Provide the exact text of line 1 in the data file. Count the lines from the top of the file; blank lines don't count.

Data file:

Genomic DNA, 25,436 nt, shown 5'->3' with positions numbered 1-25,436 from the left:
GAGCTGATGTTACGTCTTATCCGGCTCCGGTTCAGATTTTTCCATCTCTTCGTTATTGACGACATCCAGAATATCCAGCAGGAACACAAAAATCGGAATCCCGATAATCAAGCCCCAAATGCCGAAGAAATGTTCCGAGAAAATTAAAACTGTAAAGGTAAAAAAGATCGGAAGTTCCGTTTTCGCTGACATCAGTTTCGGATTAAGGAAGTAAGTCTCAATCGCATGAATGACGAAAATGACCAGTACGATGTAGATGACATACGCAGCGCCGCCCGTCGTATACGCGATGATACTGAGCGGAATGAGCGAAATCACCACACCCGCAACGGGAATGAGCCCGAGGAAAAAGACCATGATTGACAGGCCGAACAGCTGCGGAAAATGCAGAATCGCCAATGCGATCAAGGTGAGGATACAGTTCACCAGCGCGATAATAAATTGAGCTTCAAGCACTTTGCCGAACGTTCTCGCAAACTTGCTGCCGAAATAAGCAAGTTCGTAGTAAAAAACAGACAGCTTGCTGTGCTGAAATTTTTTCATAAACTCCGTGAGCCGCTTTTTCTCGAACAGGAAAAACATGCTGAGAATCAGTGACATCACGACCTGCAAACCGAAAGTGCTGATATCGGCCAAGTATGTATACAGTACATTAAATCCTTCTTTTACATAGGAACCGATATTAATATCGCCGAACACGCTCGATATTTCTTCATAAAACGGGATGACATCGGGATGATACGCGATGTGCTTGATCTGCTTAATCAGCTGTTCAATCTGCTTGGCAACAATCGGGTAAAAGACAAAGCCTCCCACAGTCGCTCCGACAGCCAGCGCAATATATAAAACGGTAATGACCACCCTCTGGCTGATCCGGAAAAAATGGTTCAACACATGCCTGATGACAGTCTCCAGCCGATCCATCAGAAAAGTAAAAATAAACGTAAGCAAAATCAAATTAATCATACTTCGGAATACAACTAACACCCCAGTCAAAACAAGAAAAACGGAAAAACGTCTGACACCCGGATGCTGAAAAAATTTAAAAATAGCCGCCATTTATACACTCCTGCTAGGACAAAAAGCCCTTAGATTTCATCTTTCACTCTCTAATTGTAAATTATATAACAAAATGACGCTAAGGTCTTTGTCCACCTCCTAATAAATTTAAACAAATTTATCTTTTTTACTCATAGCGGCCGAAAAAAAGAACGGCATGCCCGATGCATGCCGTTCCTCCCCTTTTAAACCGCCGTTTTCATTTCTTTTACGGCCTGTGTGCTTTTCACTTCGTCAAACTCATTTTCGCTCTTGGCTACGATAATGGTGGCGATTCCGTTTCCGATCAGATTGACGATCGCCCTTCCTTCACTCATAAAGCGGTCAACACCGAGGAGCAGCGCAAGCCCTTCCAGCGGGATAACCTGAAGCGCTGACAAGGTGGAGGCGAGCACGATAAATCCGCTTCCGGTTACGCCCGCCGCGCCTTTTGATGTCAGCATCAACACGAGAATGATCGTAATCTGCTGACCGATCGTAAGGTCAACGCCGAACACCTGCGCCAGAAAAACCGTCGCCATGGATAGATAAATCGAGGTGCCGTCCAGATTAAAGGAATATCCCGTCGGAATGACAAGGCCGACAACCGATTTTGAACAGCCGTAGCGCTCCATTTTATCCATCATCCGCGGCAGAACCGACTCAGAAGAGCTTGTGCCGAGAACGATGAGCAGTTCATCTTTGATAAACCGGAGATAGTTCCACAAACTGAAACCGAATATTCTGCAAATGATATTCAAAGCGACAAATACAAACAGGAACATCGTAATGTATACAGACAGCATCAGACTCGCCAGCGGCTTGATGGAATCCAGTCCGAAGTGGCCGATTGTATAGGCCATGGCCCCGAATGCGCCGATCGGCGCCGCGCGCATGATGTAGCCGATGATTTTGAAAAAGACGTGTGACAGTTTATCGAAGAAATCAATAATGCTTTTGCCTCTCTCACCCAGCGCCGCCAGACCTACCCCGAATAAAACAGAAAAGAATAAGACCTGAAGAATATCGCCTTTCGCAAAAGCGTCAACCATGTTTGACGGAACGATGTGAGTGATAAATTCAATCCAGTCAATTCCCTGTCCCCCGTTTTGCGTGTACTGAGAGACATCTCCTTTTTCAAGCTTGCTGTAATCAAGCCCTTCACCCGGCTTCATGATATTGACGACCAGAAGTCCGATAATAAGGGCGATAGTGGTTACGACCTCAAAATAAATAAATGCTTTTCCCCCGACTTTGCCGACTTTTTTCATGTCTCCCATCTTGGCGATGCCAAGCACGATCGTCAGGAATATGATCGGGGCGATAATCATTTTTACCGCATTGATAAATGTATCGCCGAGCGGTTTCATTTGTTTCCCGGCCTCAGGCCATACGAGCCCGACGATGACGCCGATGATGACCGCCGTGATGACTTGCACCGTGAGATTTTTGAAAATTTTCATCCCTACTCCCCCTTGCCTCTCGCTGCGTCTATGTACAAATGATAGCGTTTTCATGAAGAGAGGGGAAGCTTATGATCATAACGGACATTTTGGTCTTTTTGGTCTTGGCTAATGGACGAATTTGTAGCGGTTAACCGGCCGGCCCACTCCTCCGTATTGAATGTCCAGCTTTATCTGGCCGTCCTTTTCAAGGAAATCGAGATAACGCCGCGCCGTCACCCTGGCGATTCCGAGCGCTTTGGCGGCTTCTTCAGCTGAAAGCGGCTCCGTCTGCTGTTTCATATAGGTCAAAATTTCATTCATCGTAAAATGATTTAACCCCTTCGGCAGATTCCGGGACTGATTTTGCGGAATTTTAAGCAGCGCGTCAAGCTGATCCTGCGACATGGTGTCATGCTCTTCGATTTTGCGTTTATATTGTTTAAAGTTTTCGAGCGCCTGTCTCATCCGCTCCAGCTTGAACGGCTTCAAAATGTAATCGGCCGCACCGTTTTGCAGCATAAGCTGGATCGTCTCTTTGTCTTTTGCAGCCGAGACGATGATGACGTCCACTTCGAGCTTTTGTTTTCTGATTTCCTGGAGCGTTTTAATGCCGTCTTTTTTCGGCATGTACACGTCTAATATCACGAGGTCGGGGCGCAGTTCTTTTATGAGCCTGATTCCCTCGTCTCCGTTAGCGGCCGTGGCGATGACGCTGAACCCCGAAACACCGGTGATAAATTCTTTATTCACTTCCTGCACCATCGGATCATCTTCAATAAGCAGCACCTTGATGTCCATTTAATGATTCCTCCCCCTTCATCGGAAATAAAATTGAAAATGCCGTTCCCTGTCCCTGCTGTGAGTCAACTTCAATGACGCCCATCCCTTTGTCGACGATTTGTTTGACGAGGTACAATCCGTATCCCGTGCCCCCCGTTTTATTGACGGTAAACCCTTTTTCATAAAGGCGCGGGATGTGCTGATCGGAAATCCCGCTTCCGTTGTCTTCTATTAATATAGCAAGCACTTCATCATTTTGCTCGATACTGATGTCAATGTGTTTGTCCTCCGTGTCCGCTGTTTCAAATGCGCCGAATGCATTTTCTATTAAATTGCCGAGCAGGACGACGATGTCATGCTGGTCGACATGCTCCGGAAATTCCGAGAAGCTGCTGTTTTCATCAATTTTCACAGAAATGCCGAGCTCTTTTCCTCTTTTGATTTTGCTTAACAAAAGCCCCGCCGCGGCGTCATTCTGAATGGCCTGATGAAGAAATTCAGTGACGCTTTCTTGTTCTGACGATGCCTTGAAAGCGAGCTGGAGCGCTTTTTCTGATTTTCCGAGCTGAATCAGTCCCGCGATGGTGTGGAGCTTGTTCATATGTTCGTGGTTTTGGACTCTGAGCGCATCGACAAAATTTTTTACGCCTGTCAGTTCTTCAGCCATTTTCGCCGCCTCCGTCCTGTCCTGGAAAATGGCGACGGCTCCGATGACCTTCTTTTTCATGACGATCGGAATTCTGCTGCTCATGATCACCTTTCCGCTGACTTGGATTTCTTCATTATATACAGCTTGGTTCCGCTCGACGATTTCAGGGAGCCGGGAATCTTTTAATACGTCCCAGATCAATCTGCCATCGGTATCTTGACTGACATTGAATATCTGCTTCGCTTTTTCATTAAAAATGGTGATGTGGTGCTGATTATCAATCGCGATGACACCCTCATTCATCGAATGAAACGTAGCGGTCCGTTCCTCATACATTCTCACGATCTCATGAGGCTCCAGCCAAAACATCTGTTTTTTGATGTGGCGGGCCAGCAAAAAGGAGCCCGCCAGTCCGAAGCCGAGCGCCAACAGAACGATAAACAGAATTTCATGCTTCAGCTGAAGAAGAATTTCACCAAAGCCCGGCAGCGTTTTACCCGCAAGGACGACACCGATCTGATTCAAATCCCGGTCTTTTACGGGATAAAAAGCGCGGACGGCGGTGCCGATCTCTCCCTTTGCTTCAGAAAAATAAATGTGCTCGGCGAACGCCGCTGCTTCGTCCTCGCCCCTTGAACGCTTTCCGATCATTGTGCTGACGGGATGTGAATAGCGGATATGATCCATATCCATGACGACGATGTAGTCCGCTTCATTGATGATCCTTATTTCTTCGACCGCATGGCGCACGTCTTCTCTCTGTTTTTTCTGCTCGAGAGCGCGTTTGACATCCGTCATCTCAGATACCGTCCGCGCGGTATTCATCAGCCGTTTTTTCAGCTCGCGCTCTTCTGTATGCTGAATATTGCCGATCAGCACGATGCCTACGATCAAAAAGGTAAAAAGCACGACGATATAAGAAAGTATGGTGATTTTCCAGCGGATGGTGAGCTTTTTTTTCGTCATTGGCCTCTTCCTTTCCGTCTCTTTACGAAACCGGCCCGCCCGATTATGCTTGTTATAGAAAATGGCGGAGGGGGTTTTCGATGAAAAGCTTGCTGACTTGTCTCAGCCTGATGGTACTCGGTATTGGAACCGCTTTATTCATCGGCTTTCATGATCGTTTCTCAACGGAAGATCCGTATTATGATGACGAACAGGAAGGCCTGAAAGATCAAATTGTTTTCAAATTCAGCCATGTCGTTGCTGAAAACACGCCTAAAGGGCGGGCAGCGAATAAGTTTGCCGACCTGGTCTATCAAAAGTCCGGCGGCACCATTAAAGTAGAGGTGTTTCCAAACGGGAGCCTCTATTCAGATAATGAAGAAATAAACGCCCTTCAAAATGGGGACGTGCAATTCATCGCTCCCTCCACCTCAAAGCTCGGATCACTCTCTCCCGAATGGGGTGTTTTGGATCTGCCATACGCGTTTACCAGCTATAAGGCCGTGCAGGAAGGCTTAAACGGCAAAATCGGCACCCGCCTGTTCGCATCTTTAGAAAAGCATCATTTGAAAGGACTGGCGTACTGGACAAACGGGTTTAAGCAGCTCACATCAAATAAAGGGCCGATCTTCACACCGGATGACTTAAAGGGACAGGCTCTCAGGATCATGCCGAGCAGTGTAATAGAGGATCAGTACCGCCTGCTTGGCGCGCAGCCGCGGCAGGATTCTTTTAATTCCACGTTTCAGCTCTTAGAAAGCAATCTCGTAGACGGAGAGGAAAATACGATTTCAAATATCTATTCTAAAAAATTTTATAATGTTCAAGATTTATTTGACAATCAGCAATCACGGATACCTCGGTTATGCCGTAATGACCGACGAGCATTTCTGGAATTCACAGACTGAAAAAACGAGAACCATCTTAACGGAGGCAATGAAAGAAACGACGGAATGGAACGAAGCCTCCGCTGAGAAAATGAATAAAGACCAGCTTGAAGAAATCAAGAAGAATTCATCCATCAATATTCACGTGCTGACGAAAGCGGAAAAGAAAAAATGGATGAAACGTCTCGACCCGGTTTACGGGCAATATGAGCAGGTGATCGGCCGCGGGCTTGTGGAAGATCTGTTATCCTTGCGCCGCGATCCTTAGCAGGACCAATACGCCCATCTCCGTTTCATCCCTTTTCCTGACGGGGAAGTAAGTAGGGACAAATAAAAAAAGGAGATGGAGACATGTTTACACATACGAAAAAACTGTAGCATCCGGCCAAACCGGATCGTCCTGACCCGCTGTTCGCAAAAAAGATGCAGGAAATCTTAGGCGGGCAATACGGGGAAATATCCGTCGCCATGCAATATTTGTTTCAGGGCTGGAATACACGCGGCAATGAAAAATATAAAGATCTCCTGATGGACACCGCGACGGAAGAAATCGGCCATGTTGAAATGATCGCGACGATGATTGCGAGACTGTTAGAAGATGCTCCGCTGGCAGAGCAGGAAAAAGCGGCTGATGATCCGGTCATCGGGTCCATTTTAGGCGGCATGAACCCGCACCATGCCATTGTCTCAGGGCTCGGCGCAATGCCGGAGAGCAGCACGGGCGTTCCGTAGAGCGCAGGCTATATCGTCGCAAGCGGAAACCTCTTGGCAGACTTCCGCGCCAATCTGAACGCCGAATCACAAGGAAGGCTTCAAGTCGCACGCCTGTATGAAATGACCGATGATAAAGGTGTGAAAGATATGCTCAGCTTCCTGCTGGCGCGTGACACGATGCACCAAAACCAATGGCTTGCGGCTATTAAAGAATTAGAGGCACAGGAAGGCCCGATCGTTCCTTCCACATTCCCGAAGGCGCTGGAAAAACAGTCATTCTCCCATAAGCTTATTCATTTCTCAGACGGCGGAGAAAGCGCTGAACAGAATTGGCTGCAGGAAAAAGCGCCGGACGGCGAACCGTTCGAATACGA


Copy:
Genomic DNA, 25,436 nt, shown 5'->3' with positions numbered 1-25,436 from the left: